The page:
Nearly two years ago my friends at General Mills challenged me to do something fun and a little out of the box (sorry, couldn’t resist that one) with their cereals. I came up with a cake layered with all the flavors of Trix and decorated the outside with a mosaic of the colorful cereal. (You can see the original cake here) Since I created that cake, the General Mills cereal team has been busy changing the recipes of their cereals. They left everything we love about Trix and Cocoa Puffs and all the other cereals they make, but we as a nation are paying greater and greater attention to what we eat and especially what we feed our children. We’re trying to eat a bit less sugar and don’t want to feed our kids artificial flavors and synthetic dyes. Consumers have been telling General Mills that and they listened. Now they are working to take colors from artificial sources, artificial flavors and even some sugar out of their cereals. Proof that when people speak, even giant companies take heed.
Last week I was invited to the General Mills campus in Minneapolis to meet the cereal recipe developers who made this switch happen, learn how they did it (fruits and veggie concentrates and spice extracts are the answer), and taste the results. I also got a chance to bake with some of my favorite food bloggers. And I remade my mosaic cake with the new Trix cereal recipe free from artificial flavors and colors. Still beautiful and the cake tasted even better.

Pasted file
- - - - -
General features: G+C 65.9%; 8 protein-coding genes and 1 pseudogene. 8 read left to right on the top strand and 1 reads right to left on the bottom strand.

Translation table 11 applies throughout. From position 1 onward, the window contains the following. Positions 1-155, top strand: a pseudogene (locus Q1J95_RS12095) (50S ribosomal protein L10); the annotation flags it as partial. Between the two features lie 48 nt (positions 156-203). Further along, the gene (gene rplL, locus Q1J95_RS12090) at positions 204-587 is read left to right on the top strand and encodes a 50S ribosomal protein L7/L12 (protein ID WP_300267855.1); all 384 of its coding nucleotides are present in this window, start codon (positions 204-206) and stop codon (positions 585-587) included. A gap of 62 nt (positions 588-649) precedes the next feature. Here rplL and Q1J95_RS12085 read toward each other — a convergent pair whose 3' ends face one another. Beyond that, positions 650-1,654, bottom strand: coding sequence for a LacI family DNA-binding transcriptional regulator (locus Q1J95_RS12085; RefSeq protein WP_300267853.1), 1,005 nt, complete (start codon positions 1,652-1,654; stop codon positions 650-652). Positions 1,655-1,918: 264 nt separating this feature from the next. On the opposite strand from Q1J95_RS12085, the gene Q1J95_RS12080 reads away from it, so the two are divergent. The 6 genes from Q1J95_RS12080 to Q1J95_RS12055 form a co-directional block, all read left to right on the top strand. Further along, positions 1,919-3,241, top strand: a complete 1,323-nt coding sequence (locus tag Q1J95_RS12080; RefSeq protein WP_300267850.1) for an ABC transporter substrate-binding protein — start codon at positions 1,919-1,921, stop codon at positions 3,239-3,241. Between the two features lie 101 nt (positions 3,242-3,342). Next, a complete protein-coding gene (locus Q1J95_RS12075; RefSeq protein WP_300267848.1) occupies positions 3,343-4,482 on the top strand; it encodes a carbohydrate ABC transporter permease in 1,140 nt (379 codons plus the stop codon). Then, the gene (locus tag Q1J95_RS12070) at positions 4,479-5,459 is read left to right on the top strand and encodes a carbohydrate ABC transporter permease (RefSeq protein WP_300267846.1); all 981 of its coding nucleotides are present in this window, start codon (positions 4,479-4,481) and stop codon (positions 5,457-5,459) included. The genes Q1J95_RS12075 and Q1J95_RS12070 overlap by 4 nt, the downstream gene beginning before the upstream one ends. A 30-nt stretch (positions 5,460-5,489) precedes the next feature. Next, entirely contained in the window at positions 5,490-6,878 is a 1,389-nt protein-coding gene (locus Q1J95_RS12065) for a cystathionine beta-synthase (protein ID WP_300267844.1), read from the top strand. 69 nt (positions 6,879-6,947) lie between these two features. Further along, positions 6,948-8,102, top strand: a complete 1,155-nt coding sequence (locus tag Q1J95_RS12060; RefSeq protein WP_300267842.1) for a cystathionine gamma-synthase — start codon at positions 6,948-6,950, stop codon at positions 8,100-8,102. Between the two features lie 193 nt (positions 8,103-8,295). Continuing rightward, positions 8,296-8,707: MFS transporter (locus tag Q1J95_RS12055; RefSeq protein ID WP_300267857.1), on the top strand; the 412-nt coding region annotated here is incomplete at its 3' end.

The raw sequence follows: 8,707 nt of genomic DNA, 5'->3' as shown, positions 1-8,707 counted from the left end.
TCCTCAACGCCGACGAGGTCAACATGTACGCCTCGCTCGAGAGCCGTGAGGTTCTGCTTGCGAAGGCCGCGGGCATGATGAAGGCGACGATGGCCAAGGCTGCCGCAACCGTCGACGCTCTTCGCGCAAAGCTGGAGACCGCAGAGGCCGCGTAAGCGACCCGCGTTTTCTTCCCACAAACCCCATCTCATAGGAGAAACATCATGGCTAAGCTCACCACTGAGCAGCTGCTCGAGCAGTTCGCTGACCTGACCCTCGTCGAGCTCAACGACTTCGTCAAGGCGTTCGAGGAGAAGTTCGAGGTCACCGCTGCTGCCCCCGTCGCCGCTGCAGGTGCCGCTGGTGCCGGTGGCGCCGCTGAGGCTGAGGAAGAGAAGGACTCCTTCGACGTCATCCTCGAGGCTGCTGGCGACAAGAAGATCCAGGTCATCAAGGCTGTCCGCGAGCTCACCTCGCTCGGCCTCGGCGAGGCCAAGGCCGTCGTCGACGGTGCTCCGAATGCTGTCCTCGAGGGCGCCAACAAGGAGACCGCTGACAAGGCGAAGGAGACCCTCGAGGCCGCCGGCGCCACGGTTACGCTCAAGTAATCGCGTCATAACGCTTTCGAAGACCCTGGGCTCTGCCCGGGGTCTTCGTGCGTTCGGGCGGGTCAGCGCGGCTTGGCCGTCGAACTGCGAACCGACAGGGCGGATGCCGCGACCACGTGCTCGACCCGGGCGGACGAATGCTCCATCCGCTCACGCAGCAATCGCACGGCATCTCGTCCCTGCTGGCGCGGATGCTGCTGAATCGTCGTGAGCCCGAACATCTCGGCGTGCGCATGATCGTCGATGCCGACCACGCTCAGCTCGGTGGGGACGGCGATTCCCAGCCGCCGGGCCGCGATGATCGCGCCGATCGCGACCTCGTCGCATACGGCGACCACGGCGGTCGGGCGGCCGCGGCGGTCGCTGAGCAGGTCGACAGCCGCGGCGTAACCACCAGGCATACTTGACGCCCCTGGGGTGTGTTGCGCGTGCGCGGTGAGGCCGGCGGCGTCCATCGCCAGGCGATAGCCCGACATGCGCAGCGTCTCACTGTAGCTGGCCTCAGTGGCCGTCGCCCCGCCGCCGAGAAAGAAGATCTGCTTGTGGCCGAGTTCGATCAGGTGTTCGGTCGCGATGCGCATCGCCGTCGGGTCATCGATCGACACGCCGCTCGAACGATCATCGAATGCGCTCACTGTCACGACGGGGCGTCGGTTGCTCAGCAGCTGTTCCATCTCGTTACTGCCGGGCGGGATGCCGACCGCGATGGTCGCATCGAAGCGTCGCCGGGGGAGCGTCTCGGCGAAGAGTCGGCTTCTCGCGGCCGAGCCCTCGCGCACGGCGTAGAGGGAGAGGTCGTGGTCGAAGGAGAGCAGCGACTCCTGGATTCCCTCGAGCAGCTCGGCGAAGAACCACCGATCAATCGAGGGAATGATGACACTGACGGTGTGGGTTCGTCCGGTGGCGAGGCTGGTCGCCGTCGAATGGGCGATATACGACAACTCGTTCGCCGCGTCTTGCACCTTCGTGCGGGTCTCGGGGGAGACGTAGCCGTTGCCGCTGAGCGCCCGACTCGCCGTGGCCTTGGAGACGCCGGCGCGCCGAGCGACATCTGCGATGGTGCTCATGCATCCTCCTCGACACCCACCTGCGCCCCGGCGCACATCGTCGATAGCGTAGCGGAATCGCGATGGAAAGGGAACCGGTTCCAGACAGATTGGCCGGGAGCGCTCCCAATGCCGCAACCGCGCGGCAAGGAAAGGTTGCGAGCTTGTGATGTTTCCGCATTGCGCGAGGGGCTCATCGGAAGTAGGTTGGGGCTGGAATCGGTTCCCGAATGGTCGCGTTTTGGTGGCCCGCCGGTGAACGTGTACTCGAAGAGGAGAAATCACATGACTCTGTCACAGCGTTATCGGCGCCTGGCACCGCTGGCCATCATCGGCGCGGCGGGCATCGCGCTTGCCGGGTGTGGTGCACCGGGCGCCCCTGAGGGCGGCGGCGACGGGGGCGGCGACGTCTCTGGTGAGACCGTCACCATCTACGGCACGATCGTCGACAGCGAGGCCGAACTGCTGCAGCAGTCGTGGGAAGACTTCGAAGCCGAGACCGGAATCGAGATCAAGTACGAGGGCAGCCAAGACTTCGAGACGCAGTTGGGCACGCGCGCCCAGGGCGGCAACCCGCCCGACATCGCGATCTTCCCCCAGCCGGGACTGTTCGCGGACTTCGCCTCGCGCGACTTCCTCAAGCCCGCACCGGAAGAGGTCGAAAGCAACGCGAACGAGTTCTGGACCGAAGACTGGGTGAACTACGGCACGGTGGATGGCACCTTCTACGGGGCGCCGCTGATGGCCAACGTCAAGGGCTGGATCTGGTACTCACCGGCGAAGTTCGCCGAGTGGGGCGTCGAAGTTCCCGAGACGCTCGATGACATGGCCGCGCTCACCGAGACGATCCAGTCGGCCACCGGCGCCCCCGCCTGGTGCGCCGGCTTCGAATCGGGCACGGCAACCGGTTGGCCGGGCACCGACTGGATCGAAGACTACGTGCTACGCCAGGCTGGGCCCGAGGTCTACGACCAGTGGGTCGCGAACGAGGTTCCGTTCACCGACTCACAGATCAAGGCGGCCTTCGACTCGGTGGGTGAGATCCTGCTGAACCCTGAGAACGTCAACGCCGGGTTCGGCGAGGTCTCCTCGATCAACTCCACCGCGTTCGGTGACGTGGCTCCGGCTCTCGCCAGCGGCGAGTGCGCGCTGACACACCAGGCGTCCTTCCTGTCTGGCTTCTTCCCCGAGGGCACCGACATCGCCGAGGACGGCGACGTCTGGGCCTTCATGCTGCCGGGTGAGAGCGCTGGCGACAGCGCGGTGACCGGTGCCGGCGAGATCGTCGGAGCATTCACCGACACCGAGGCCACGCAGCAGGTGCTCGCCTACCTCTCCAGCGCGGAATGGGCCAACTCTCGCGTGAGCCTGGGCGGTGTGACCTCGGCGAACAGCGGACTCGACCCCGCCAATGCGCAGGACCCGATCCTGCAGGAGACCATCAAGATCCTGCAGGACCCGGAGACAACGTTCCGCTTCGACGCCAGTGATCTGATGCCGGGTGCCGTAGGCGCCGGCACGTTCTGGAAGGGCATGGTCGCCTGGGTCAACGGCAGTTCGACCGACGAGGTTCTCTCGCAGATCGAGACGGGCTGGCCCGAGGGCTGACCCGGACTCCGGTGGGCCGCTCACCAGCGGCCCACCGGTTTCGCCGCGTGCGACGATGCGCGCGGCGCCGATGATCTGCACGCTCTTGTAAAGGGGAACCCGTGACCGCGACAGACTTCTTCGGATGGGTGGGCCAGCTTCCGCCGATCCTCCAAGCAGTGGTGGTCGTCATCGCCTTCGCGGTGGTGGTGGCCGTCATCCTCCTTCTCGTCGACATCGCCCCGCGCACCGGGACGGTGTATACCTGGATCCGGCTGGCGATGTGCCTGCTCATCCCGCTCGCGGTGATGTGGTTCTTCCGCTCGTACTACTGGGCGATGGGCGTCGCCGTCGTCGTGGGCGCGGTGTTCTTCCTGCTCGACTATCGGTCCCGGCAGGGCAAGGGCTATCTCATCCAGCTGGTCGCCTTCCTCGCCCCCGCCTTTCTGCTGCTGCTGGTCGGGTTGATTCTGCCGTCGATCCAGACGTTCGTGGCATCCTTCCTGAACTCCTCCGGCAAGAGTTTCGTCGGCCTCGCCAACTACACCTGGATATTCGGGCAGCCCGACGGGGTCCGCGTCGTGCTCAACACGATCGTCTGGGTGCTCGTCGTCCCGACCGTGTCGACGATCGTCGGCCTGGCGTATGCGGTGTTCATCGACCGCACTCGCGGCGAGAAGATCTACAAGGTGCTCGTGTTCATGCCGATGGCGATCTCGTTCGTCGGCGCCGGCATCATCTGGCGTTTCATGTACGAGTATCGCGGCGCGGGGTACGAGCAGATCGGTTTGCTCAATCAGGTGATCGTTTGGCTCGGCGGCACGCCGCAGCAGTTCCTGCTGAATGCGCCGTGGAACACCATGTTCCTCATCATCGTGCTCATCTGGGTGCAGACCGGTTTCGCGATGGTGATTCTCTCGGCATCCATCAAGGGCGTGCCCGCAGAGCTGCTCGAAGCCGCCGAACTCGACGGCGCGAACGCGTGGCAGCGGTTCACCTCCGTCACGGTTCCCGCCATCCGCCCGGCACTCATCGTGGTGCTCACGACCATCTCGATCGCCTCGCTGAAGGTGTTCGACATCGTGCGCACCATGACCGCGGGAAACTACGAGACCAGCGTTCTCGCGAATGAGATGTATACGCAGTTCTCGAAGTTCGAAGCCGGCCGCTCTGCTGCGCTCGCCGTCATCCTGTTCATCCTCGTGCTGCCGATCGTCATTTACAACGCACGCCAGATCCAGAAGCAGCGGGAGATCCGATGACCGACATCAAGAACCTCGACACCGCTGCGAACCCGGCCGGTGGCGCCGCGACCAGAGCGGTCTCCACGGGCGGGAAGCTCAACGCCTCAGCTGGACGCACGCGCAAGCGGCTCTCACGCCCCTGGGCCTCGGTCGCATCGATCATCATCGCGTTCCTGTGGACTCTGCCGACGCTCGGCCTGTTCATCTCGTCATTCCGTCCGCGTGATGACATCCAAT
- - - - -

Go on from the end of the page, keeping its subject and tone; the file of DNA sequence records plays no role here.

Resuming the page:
We got to hear about the process the General Mills cereal team goes through to change a recipe. It was fascinating. To create the purple Trix they now use a combination of blueberry and purple carrot concentrate. Well, that makes a lot of sense and is a better choice than artificial colors. The most surprising ingredient was radish concentrate, used to make the pink Trix. Don’t worry, it is only for the color and doesn’t taste anything like radish. I guessed that beets played a part in the pink color, and they initially thought beets would be perfect as well. But, when they tested it the dough colored with beets actually went from vibrant red to a brown color when they were baked. Fascinating. I think I want to be a food scientist in a next life.
The yellow and orange Trix are mostly derived from extracts of Turmeric and Annatto seeds, which don’t impart any flavor, but have vibrant colors.
These all-natural colors will now make their way into my own kitchen; they are vivid and beautiful.
After the demonstration, we got our run of the Betty Crocker kitchen to create desserts or any dish with the new cereal recipes.
Grinding up the cereals gives my cake the color and flavor I was looking for.
You can see from my layers that the colors are not as bright as the original cake, but I like the more subtle, natural look.
Trix Cake: See recipe and instructions here
While the opinions, thoughts and Trix cake recipes are my own, I partnered with General Mills cereals to create this sponsored post.